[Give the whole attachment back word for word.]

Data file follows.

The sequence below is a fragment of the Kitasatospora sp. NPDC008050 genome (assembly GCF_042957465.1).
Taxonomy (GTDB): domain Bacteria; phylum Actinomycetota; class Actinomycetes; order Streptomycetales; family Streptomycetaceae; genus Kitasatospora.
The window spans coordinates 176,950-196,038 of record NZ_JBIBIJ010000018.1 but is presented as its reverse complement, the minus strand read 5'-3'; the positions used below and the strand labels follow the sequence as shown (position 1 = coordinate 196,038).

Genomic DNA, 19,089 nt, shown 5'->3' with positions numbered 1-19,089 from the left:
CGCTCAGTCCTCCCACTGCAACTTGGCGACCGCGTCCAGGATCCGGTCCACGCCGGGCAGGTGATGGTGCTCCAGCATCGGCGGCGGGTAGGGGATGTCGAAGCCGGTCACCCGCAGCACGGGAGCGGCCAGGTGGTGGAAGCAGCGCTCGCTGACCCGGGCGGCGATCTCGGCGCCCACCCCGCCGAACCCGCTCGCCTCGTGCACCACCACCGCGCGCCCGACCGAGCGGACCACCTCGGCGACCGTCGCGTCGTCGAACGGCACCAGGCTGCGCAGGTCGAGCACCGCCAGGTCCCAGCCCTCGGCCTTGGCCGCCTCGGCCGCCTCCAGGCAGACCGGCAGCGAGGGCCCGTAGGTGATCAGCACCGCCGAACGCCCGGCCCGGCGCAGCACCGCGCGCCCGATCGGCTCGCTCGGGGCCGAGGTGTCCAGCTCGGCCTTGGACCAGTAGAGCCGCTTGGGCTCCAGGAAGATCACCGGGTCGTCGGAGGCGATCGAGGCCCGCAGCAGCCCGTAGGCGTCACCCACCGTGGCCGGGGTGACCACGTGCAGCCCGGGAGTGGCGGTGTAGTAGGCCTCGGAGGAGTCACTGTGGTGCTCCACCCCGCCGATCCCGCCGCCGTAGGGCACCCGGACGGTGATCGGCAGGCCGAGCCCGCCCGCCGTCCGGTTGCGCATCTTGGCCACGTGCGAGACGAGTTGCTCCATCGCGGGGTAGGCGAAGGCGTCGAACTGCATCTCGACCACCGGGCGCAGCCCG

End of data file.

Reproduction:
The sequence below is a fragment of the Kitasatospora sp. NPDC008050 genome (assembly GCF_042957465.1).
Taxonomy (GTDB): domain Bacteria; phylum Actinomycetota; class Actinomycetes; order Streptomycetales; family Streptomycetaceae; genus Kitasatospora.
The window spans coordinates 176,950-196,038 of record NZ_JBIBIJ010000018.1 but is presented as its reverse complement, the minus strand read 5'-3'; the positions used below and the strand labels follow the sequence as shown (position 1 = coordinate 196,038).

Genomic DNA, 19,089 nt, shown 5'->3' with positions numbered 1-19,089 from the left:
CGCTCAGTCCTCCCACTGCAACTTGGCGACCGCGTCCAGGATCCGGTCCACGCCGGGCAGGTGATGGTGCTCCAGCATCGGCGGCGGGTAGGGGATGTCGAAGCCGGTCACCCGCAGCACGGGAGCGGCCAGGTGGTGGAAGCAGCGCTCGCTGACCCGGGCGGCGATCTCGGCGCCCACCCCGCCGAACCCGCTCGCCTCGTGCACCACCACCGCGCGCCCGACCGAGCGGACCACCTCGGCGACCGTCGCGTCGTCGAACGGCACCAGGCTGCGCAGGTCGAGCACCGCCAGGTCCCAGCCCTCGGCCTTGGCCGCCTCGGCCGCCTCCAGGCAGACCGGCAGCGAGGGCCCGTAGGTGATCAGCACCGCCGAACGCCCGGCCCGGCGCAGCACCGCGCGCCCGATCGGCTCGCTCGGGGCCGAGGTGTCCAGCTCGGCCTTGGACCAGTAGAGCCGCTTGGGCTCCAGGAAGATCACCGGGTCGTCGGAGGCGATCGAGGCCCGCAGCAGCCCGTAGGCGTCACCCACCGTGGCCGGGGTGACCACGTGCAGCCCGGGAGTGGCGGTGTAGTAGGCCTCGGAGGAGTCACTGTGGTGCTCCACCCCGCCGATCCCGCCGCCGTAGGGCACCCGGACGGTGATCGGCAGGCCGAGCCCGCCCGCCGTCCGGTTGCGCATCTTGGCCACGTGCGAGACGAGTTGCTCCATCGCGGGGTAGGCGAAGGCGTCGAACTGCATCTCGACCACCGGGCGCAGCCCG